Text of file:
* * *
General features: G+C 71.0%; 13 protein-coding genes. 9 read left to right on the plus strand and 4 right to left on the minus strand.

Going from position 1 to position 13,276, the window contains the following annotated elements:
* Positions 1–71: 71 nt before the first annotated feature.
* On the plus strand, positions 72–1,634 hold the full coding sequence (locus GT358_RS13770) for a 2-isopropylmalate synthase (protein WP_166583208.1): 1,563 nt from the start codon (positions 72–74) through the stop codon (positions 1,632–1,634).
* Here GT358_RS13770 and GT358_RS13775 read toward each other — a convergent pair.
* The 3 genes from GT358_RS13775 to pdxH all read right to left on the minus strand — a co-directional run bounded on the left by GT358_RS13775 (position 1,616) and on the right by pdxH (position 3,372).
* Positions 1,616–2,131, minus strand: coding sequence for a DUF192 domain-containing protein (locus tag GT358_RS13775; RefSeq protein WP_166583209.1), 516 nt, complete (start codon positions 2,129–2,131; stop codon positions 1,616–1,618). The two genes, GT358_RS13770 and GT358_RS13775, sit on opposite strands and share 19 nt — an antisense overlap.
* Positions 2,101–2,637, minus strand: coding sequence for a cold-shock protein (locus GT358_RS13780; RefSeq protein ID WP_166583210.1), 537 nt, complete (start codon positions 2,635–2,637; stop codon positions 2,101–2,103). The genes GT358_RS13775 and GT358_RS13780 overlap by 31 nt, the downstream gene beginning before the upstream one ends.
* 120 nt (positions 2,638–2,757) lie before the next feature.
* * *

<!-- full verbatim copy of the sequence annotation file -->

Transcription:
General features: G+C 71.0%; 13 protein-coding genes. 9 read left to right on the plus strand and 4 right to left on the minus strand.

Going from position 1 to position 13,276, the window contains the following annotated elements:
* Positions 1–71: 71 nt before the first annotated feature.
* On the plus strand, positions 72–1,634 hold the full coding sequence (locus GT358_RS13770) for a 2-isopropylmalate synthase (protein WP_166583208.1): 1,563 nt from the start codon (positions 72–74) through the stop codon (positions 1,632–1,634).
* Here GT358_RS13770 and GT358_RS13775 read toward each other — a convergent pair.
* The 3 genes from GT358_RS13775 to pdxH all read right to left on the minus strand — a co-directional run bounded on the left by GT358_RS13775 (position 1,616) and on the right by pdxH (position 3,372).
* Positions 1,616–2,131, minus strand: coding sequence for a DUF192 domain-containing protein (locus tag GT358_RS13775; RefSeq protein WP_166583209.1), 516 nt, complete (start codon positions 2,129–2,131; stop codon positions 1,616–1,618). The two genes, GT358_RS13770 and GT358_RS13775, sit on opposite strands and share 19 nt — an antisense overlap.
* Positions 2,101–2,637, minus strand: coding sequence for a cold-shock protein (locus GT358_RS13780; RefSeq protein ID WP_166583210.1), 537 nt, complete (start codon positions 2,635–2,637; stop codon positions 2,101–2,103). The genes GT358_RS13775 and GT358_RS13780 overlap by 31 nt, the downstream gene beginning before the upstream one ends.
* 120 nt (positions 2,638–2,757) lie before the next feature.